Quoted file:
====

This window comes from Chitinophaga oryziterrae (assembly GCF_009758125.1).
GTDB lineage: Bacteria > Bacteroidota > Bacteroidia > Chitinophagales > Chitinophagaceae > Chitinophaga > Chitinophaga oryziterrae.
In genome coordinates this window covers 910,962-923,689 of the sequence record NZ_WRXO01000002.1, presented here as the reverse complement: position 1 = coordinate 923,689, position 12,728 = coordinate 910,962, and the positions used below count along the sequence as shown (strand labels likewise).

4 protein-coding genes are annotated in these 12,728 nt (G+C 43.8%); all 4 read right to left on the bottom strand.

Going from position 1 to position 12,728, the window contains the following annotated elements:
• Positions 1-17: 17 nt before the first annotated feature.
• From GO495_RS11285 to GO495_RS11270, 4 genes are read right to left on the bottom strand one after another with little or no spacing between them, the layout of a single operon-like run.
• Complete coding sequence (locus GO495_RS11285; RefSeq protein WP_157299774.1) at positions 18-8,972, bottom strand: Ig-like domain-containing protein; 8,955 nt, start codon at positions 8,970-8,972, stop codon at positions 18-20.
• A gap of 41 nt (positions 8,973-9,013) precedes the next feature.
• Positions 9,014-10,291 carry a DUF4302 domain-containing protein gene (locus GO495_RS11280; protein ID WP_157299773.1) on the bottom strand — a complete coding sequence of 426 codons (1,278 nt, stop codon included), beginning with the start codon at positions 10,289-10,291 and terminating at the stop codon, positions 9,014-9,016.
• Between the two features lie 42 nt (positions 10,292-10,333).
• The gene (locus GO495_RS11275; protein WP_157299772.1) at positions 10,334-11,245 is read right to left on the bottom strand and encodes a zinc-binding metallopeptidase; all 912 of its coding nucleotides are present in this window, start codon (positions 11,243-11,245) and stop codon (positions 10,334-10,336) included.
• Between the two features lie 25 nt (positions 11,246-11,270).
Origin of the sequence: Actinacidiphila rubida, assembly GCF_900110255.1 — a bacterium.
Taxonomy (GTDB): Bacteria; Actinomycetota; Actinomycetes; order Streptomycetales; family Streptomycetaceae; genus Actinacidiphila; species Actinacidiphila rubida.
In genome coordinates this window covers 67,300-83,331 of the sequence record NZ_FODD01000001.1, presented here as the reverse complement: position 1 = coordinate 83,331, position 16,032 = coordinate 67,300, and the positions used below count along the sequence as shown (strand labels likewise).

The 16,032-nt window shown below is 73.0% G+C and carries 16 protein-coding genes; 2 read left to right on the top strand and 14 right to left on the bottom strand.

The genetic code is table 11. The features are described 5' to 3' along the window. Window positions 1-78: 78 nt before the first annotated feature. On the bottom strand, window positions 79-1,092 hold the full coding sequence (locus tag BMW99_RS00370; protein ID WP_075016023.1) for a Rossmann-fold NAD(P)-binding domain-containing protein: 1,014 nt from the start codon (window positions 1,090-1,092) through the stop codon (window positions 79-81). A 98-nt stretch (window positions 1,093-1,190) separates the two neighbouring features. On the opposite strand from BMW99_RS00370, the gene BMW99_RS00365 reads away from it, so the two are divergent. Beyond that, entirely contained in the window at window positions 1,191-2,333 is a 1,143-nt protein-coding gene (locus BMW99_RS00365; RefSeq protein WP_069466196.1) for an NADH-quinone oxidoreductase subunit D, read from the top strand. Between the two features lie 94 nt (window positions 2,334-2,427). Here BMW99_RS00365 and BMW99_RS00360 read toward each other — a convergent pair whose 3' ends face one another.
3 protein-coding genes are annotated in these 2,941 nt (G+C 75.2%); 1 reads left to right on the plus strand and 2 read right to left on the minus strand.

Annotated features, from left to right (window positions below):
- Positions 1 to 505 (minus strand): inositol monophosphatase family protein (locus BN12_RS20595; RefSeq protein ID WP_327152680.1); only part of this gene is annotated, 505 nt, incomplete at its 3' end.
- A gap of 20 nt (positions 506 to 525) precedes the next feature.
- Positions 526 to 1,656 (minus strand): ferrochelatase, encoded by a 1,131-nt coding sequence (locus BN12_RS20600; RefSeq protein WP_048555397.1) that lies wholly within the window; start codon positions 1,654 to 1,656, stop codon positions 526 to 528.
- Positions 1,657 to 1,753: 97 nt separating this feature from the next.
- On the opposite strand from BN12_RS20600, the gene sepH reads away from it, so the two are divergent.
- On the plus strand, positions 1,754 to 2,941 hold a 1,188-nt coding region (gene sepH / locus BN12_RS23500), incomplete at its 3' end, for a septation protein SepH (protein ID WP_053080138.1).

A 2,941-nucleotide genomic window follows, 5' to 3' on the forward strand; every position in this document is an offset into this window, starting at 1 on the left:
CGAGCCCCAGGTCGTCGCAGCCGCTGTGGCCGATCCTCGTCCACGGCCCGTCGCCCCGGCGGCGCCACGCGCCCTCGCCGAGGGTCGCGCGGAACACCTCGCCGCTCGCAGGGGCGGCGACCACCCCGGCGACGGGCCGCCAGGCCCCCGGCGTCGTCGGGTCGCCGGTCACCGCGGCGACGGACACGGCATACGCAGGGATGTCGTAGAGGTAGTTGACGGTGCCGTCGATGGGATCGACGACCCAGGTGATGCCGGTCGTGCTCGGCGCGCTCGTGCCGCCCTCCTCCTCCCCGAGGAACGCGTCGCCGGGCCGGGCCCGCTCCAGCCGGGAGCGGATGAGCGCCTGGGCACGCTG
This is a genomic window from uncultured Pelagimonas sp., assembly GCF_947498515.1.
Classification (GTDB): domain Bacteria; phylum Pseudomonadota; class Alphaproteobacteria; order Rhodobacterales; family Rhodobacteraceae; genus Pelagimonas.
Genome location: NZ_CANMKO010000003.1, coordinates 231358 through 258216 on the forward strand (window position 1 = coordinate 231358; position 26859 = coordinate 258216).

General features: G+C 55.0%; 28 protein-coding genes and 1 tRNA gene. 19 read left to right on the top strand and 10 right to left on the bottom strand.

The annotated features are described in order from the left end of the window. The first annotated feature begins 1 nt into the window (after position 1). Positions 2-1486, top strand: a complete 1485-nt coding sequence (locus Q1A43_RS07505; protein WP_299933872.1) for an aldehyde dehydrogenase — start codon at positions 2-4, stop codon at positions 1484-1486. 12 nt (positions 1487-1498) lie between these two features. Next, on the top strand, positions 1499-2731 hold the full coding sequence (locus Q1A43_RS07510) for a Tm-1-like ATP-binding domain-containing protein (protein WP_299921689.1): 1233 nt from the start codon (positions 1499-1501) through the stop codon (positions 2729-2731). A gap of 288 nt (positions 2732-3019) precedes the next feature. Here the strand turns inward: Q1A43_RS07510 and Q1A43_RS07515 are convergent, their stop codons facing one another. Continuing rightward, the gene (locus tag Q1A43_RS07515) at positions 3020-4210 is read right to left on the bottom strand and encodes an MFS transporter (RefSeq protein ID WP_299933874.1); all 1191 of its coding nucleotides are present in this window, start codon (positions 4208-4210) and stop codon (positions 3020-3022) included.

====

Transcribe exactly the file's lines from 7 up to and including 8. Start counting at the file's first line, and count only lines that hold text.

• From GO495_RS11285 to GO495_RS11270, 4 genes are read right to left on the bottom strand one after another with little or no spacing between them, the layout of a single operon-like run.
• Complete coding sequence (locus GO495_RS11285; RefSeq protein WP_157299774.1) at positions 18-8,972, bottom strand: Ig-like domain-containing protein; 8,955 nt, start codon at positions 8,970-8,972, stop codon at positions 18-20.